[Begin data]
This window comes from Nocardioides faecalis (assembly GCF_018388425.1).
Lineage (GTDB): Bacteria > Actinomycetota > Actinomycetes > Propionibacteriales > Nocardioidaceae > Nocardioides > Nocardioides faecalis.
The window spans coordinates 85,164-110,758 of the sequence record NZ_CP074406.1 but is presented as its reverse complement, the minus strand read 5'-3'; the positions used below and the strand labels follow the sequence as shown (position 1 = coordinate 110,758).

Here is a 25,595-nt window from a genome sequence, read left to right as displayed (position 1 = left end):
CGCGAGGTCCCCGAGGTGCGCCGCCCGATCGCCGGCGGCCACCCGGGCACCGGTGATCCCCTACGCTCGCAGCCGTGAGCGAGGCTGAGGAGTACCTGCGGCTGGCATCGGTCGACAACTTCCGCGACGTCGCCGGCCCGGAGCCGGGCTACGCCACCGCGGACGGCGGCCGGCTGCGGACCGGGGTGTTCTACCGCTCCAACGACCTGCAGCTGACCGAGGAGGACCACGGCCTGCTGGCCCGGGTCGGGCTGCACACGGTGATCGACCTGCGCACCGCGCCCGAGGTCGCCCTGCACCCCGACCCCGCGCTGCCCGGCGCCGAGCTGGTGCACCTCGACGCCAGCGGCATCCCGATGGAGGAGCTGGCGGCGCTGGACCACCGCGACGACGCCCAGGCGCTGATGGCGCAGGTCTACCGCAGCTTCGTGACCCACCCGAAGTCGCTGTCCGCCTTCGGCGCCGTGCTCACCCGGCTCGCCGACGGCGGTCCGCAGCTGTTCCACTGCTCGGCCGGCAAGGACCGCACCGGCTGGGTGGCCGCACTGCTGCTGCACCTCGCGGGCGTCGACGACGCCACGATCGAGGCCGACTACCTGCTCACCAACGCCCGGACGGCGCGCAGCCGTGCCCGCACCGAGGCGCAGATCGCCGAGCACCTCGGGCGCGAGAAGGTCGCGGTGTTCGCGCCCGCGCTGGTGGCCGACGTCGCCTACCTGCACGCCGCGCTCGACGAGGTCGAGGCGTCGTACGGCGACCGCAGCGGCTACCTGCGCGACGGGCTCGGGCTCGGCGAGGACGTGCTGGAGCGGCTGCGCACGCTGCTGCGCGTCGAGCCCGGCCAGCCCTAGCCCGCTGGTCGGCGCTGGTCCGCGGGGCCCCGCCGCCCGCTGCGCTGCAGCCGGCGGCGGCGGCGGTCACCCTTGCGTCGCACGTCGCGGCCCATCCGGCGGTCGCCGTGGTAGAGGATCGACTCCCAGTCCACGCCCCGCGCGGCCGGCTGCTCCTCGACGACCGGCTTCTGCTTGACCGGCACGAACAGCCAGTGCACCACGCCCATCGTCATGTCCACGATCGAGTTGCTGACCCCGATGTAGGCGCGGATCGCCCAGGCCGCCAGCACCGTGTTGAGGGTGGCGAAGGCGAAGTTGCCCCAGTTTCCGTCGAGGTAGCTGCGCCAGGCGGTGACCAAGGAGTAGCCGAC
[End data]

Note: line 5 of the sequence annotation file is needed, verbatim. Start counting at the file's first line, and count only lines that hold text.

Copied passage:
CGCGAGGTCCCCGAGGTGCGCCGCCCGATCGCCGGCGGCCACCCGGGCACCGGTGATCCCCTACGCTCGCAGCCGTGAGCGAGGCTGAGGAGTACCTGCGGCTGGCATCGGTCGACAACTTCCGCGACGTCGCCGGCCCGGAGCCGGGCTACGCCACCGCGGACGGCGGCCGGCTGCGGACCGGGGTGTTCTACCGCTCCAACGACCTGCAGCTGACCGAGGAGGACCACGGCCTGCTGGCCCGGGTCGGGCTGCACACGGTGATCGACCTGCGCACCGCGCCCGAGGTCGCCCTGCACCCCGACCCCGCGCTGCCCGGCGCCGAGCTGGTGCACCTCGACGCCAGCGGCATCCCGATGGAGGAGCTGGCGGCGCTGGACCACCGCGACGACGCCCAGGCGCTGATGGCGCAGGTCTACCGCAGCTTCGTGACCCACCCGAAGTCGCTGTCCGCCTTCGGCGCCGTGCTCACCCGGCTCGCCGACGGCGGTCCGCAGCTGTTCCACTGCTCGGCCGGCAAGGACCGCACCGGCTGGGTGGCCGCACTGCTGCTGCACCTCGCGGGCGTCGACGACGCCACGATCGAGGCCGACTACCTGCTCACCAACGCCCGGACGGCGCGCAGCCGTGCCCGCACCGAGGCGCAGATCGCCGAGCACCTCGGGCGCGAGAAGGTCGCGGTGTTCGCGCCCGCGCTGGTGGCCGACGTCGCCTACCTGCACGCCGCGCTCGACGAGGTCGAGGCGTCGTACGGCGACCGCAGCGGCTACCTGCGCGACGGGCTCGGGCTCGGCGAGGACGTGCTGGAGCGGCTGCGCACGCTGCTGCGCGTCGAGCCCGGCCAGCCCTAGCCCGCTGGTCGGCGCTGGTCCGCGGGGCCCCGCCGCCCGCTGCGCTGCAGCCGGCGGCGGCGGCGGTCACCCTTGCGTCGCACGTCGCGGCCCATCCGGCGGTCGCCGTGGTAGAGGATCGACTCCCAGTCCACGCCCCGCGCGGCCGGCTGCTCCTCGACGACCGGCTTCTGCTTGACCGGCACGAACAGCCAGTGCACCACGCCCATCGTCATGTCCACGATCGAGTTGCTGACCCCGATGTAGGCGCGGATCGCCCAGGCCGCCAGCACCGTGTTGAGGGTGGCGAAGGCGAAGTTGCCCCAGTTTCCGTCGAGGTAGCTGCGCCAGGCGGTGACCAAGGAGTAGCCGAC